“It won’t be that bad,” Catherine told him, not looking up from her novel.
“We’re going to be on a big, big plane, Robbie. It’s going to be a smooth ride, I promise.”
Robbie gave a tight nod. “Sure.”
Alan patted his son on the shoulder. “I bet they have ginger ale on the plane. It’ll help settle your stomach. Always did when I was a kid and had a tummy ache.”
But he did not at all sound sure.
They first flew to Atlanta, where they had a brief layover, before continuing on to Washington, D.C. Despite his parents assurances, as well as copious prayers to any sympathetic higher powers that might exist in the universe, Robbie became ill on the plane. He spent most of the trip to Georgia with his eyes closed and and his hand firmly gripping Stacey’s.
The flight to Washington, however, went smoother. Robbie’s stomach settled slightly, and Stacey helped distract him from his troubles by flipping through a magazine found in the pocket of the seat in front and commenting aloud on all the advertisements. After landing and picking up their luggage, they crossed the Potomac River into the actual district proper , checked into their hotel, unpacked their bags, and ventured out into the nation’s capital.
With Catherine armed with a camera and oversized tote bag, the four tourists ambled up and down the National Mall. They paused for Catherine to shoot pictures of the Washington Monument, the Lincoln Memorial, and the Capitol building. By the time they’d finished their walking tour, it was too late—and they were too tired—for any further sightseeing.
Then came the heated discussion as to what should be done about dinner. Catherine wanted to go to a nice restaurant, Alan wanted a simple bar and grill, and both Robbie and Stacey wanted to order in room service back at the hotel. In the end, Alan’s suggestion of a bar and grill was the only option that everyone could live with, and so a bar and grill it was.
The El Presidente Bar and Grill, which proudly boasted of half-price margaritas on Tuesdays and live music on Fridays, stood within walking distance of the hotel. Stacey and Robbie gorged themselves on short ribs, licking the barbecue sauce from their fingers, while Catherine and Alan both chose steak. Back at the hotel, Stacey and Robbie sat around on one of the beds, watching cable and tossing back shots of Pepto-Bismol. Reclining on the other bed, Catherine continued reading the novel she’d brought along. Alan hadn’t made it all the way up to the room, staying behind in the lobby to chat with the tired but friendly young man standing behind the reception desk.
When it was time to retire for the night, Catherine took Stacey down the hall to the room next door as Robbie and Alan showered, changed into pajamas, and got into bed in their own room. Robbie felt this was ridiculous and did not look forward to trying to fall asleep to Alan’s jackhammer snoring, but his arguments that he and Stacey should share a room instead had fallen on deaf ears.
“I think I’ve already been more than accommodating,” Catherine had said, a touch stiffly and with a dangerous look in her eye, “just to allow Stacey on this trip at all.”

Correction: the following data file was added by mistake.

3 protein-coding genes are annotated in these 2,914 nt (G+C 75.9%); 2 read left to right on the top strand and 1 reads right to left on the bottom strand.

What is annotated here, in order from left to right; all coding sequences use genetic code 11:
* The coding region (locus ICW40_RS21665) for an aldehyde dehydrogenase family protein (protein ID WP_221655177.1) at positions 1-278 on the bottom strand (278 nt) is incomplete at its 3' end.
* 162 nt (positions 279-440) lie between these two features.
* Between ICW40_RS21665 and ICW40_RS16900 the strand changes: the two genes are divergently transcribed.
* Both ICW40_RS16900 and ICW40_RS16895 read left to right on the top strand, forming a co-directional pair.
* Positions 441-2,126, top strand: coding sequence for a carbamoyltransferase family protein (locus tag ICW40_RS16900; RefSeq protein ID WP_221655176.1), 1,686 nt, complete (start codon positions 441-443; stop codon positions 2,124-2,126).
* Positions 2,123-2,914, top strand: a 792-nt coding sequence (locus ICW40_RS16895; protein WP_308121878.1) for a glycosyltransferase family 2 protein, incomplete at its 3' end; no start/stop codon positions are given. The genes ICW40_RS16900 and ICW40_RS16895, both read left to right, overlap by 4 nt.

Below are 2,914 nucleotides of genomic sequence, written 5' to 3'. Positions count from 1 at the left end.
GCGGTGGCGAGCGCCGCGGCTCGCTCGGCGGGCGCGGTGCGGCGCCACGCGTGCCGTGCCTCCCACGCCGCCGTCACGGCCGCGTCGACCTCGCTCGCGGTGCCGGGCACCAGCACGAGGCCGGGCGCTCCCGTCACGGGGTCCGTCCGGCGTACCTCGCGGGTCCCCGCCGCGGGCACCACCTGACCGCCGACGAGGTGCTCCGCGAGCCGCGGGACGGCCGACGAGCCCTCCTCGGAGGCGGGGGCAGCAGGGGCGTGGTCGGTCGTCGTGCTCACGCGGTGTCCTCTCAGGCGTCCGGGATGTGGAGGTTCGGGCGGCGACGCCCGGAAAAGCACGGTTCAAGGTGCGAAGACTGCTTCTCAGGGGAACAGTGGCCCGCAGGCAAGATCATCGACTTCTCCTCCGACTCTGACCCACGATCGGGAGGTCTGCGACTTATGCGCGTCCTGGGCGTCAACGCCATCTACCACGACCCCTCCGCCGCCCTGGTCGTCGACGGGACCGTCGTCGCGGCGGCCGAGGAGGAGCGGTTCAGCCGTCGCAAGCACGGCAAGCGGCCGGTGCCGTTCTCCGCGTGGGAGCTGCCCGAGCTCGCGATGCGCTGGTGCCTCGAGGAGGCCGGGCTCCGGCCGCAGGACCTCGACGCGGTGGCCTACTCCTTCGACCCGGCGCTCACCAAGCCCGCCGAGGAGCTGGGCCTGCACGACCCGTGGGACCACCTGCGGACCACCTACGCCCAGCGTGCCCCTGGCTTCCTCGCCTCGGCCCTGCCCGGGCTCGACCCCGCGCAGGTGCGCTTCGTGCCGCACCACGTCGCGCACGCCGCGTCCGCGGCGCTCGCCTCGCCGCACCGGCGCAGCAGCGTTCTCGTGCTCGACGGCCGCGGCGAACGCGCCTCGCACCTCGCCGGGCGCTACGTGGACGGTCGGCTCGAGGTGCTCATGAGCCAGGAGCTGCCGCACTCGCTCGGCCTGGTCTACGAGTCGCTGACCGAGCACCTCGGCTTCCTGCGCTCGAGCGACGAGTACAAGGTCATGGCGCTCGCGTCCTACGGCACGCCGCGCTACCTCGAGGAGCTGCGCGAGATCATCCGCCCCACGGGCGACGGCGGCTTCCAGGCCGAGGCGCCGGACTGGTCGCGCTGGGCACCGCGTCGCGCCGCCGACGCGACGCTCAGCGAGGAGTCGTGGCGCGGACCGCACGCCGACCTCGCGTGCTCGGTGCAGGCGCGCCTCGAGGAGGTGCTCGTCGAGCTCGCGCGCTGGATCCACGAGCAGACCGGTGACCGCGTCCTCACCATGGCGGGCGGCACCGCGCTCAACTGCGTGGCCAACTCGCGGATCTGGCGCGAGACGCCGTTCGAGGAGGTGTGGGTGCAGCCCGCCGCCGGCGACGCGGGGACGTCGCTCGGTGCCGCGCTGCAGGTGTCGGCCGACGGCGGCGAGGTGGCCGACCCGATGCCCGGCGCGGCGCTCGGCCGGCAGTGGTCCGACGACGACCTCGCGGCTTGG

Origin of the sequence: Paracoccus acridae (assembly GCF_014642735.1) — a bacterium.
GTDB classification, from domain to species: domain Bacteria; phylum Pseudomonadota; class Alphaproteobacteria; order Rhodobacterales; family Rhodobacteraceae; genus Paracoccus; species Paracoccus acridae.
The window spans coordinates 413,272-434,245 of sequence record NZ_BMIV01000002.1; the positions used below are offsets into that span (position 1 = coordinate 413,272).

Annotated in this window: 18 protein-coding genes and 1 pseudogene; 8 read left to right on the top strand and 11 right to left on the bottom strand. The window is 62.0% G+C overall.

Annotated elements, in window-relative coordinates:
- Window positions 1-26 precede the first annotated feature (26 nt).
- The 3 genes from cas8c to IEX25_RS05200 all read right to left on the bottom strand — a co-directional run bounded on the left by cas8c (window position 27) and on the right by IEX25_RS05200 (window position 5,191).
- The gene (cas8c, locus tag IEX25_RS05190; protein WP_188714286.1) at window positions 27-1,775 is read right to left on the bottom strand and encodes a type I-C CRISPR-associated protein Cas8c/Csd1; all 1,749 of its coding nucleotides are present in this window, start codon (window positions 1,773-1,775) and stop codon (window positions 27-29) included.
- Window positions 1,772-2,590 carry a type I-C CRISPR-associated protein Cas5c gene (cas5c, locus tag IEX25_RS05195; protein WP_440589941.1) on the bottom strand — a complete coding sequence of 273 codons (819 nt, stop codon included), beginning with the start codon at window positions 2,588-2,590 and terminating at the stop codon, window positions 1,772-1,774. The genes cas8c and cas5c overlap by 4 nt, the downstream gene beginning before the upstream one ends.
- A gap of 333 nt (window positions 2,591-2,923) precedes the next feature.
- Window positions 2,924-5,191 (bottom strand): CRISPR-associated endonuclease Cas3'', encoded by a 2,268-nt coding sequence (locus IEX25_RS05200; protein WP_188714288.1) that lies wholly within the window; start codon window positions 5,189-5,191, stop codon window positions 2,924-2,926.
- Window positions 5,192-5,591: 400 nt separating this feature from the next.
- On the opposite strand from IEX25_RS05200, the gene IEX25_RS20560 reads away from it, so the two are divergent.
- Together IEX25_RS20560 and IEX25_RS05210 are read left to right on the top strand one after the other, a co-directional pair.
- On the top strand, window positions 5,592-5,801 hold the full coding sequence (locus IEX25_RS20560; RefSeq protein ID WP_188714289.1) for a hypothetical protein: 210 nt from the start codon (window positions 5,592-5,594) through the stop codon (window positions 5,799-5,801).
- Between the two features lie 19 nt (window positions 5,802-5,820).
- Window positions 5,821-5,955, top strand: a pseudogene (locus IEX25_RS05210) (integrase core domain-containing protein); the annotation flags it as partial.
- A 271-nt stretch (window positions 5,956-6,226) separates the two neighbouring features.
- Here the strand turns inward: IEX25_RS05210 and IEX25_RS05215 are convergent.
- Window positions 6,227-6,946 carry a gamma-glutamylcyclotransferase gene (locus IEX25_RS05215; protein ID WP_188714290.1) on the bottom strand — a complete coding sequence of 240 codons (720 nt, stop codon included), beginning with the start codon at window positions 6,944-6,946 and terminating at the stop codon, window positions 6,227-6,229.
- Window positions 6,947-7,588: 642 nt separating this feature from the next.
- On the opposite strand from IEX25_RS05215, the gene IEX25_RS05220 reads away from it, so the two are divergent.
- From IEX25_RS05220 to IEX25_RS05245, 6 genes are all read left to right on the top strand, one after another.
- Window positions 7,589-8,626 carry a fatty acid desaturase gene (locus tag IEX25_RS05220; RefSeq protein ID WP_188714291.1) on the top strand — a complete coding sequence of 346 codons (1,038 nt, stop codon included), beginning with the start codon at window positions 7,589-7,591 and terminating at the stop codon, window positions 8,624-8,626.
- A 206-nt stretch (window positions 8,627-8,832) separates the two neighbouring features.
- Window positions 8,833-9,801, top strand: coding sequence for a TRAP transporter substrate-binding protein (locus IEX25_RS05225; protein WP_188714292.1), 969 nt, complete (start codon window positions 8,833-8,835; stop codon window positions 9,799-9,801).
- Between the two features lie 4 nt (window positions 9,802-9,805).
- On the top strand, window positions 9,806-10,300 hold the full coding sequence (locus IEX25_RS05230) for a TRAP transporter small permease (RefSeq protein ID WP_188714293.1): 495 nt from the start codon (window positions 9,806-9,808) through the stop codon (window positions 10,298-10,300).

Robbie hadn’t protested further.
And so he waited there in the dark, lying in a bed that smelled faintly of disinfectant and staring up at the blinking red light of the room’s smoke detector. The seconds ticked by with excruciating slowness, as time seemed to stand still within the hotel room, but finally he heard his father begin to snore. He waited until minute or two, then quietly crept out of bed.
Stacey was waiting for him in the hallway, clad in pink pajamas covered in little red hearts, and he raised an eyebrow at her. But she simply rolled her eyes and headed for the stairs. They sat down in the stairwell, with their backs against the cool cinder block of the walls, and turned to grin at one another.
“I’m sorry my parents are being dumb,” said Robbie.
“It’s okay. My mom probably wouldn’t want me to stay in the same room with you, anyway.”
Robbie wasn’t sure Geena McIntire would really care all that much, but he decided not to mention that. “So, what do you want to do? We could go watch t.v. in the lobby, or we could buy all the Cheetos in the vending machines, or—”
“Robert, those are children’s games.” Stacey practically spit the words. “This is our first sleepover—sort of a sleepover—and there’s only one thing to do at a sleepover.”
“Truth or dare.”
Robbie stared at Stacey for a moment or two, trying to gauge her seriousness as well as figure out just how much he wanted to object. Her eyes glinted under the harsh yellow lights of the stairway, and he decided that she was very, very serious.
“Okay,” he heard himself say. He gave a little nod. “Okay, you go first. Truth ... or dare?”
Stacey lifted her chin. “Dare.”
“Are you sure? You’re really sure you want to take the dare?”
“Yes. Give me a dare.”
Robbie’s brows furrowed as he struggled to think of a suitable dare. Then, his dark eyes lit up when he came up with something. “Okay! I’ve got your dare. Go down to the lobby in your pajamas and sing the national anthem.”
“But I don’t even know the whole national anthem.”
“You can just sing the first few bits, then.”
“Also, that’s a dumb dare.”
“You chose dare, Stacey. You have to do it.”